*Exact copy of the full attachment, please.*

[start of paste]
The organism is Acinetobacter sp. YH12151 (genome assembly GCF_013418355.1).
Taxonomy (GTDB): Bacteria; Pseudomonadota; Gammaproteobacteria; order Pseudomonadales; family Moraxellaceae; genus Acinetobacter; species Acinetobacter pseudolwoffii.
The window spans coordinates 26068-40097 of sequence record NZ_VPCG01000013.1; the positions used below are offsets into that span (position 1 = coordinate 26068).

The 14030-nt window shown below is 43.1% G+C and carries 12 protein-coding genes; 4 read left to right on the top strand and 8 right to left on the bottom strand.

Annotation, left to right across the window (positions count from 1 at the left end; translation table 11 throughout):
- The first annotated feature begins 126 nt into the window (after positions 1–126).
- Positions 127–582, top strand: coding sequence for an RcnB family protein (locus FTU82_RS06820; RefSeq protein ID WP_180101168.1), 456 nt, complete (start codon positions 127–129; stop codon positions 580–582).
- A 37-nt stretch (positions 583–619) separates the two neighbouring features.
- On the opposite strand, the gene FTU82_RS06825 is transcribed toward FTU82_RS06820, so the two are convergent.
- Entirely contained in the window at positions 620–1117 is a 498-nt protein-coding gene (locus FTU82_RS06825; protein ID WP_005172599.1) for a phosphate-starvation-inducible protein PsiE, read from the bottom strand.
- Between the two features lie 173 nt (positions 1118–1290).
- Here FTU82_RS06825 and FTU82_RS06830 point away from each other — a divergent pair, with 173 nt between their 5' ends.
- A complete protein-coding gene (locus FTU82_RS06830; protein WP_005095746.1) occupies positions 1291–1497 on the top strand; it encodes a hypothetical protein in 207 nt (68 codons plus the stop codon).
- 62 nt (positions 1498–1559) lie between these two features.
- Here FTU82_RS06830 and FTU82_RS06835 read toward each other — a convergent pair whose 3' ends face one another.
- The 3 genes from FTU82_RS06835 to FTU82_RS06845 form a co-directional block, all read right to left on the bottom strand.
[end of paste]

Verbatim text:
The organism is Acinetobacter sp. YH12151 (genome assembly GCF_013418355.1).
Taxonomy (GTDB): Bacteria; Pseudomonadota; Gammaproteobacteria; order Pseudomonadales; family Moraxellaceae; genus Acinetobacter; species Acinetobacter pseudolwoffii.
The window spans coordinates 26068-40097 of sequence record NZ_VPCG01000013.1; the positions used below are offsets into that span (position 1 = coordinate 26068).

The 14030-nt window shown below is 43.1% G+C and carries 12 protein-coding genes; 4 read left to right on the top strand and 8 right to left on the bottom strand.

Annotation, left to right across the window (positions count from 1 at the left end; translation table 11 throughout):
- The first annotated feature begins 126 nt into the window (after positions 1–126).
- Positions 127–582, top strand: coding sequence for an RcnB family protein (locus FTU82_RS06820; RefSeq protein ID WP_180101168.1), 456 nt, complete (start codon positions 127–129; stop codon positions 580–582).
- A 37-nt stretch (positions 583–619) separates the two neighbouring features.
- On the opposite strand, the gene FTU82_RS06825 is transcribed toward FTU82_RS06820, so the two are convergent.
- Entirely contained in the window at positions 620–1117 is a 498-nt protein-coding gene (locus FTU82_RS06825; protein ID WP_005172599.1) for a phosphate-starvation-inducible protein PsiE, read from the bottom strand.
- Between the two features lie 173 nt (positions 1118–1290).
- Here FTU82_RS06825 and FTU82_RS06830 point away from each other — a divergent pair, with 173 nt between their 5' ends.
- A complete protein-coding gene (locus FTU82_RS06830; protein WP_005095746.1) occupies positions 1291–1497 on the top strand; it encodes a hypothetical protein in 207 nt (68 codons plus the stop codon).
- 62 nt (positions 1498–1559) lie between these two features.
- Here FTU82_RS06830 and FTU82_RS06835 read toward each other — a convergent pair whose 3' ends face one another.
- The 3 genes from FTU82_RS06835 to FTU82_RS06845 form a co-directional block, all read right to left on the bottom strand.